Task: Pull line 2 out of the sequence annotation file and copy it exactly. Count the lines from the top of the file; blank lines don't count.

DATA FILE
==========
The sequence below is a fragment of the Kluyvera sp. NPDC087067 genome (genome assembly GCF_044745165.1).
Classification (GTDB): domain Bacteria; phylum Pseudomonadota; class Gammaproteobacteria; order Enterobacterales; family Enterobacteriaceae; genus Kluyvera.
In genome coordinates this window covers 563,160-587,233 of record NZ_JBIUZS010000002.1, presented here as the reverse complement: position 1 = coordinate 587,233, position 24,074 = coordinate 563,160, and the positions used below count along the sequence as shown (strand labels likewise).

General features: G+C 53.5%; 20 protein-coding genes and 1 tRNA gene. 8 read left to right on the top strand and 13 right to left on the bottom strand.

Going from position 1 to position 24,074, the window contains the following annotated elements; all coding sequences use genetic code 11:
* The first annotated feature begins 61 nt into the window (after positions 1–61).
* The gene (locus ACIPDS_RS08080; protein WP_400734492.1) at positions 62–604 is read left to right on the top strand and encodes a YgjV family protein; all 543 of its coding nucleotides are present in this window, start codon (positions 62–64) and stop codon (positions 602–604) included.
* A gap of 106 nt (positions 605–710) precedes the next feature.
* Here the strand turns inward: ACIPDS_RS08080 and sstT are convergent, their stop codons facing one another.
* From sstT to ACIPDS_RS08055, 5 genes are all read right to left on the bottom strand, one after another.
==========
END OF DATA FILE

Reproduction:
Classification (GTDB): domain Bacteria; phylum Pseudomonadota; class Gammaproteobacteria; order Enterobacterales; family Enterobacteriaceae; genus Kluyvera.